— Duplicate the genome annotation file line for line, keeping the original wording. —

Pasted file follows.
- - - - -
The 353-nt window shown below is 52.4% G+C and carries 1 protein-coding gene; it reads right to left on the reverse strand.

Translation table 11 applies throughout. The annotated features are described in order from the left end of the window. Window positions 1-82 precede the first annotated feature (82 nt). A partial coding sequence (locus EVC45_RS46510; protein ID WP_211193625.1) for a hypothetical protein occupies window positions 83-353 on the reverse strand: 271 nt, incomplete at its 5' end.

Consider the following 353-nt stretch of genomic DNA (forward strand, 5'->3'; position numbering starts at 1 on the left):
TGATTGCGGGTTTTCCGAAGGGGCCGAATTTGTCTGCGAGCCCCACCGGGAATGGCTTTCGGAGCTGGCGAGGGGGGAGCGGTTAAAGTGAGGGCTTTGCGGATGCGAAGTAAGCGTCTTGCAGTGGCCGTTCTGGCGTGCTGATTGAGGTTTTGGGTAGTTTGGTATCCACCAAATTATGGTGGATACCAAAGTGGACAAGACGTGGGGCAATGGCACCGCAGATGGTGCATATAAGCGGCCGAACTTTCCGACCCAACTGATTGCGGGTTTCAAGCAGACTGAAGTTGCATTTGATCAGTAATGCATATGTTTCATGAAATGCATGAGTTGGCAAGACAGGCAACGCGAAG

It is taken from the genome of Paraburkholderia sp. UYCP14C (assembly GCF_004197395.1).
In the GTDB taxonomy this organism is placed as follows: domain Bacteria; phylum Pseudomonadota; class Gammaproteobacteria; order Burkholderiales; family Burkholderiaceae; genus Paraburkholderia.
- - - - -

The 353-nt window shown below is 52.4% G+C and carries 1 protein-coding gene; it reads right to left on the reverse strand.

Translation table 11 applies throughout. The annotated features are described in order from the left end of the window. Window positions 1-82 precede the first annotated feature (82 nt). A partial coding sequence (locus EVC45_RS46510; protein ID WP_211193625.1) for a hypothetical protein occupies window positions 83-353 on the reverse strand: 271 nt, incomplete at its 5' end.

Consider the following 353-nt stretch of genomic DNA (forward strand, 5'->3'; position numbering starts at 1 on the left):
TGATTGCGGGTTTTCCGAAGGGGCCGAATTTGTCTGCGAGCCCCACCGGGAATGGCTTTCGGAGCTGGCGAGGGGGGAGCGGTTAAAGTGAGGGCTTTGCGGATGCGAAGTAAGCGTCTTGCAGTGGCCGTTCTGGCGTGCTGATTGAGGTTTTGGGTAGTTTGGTATCCACCAAATTATGGTGGATACCAAAGTGGACAAGACGTGGGGCAATGGCACCGCAGATGGTGCATATAAGCGGCCGAACTTTCCGACCCAACTGATTGCGGGTTTCAAGCAGACTGAAGTTGCATTTGATCAGTAATGCATATGTTTCATGAAATGCATGAGTTGGCAAGACAGGCAACGCGAAG

It is taken from the genome of Paraburkholderia sp. UYCP14C (assembly GCF_004197395.1).
In the GTDB taxonomy this organism is placed as follows: domain Bacteria; phylum Pseudomonadota; class Gammaproteobacteria; order Burkholderiales; family Burkholderiaceae; genus Paraburkholderia.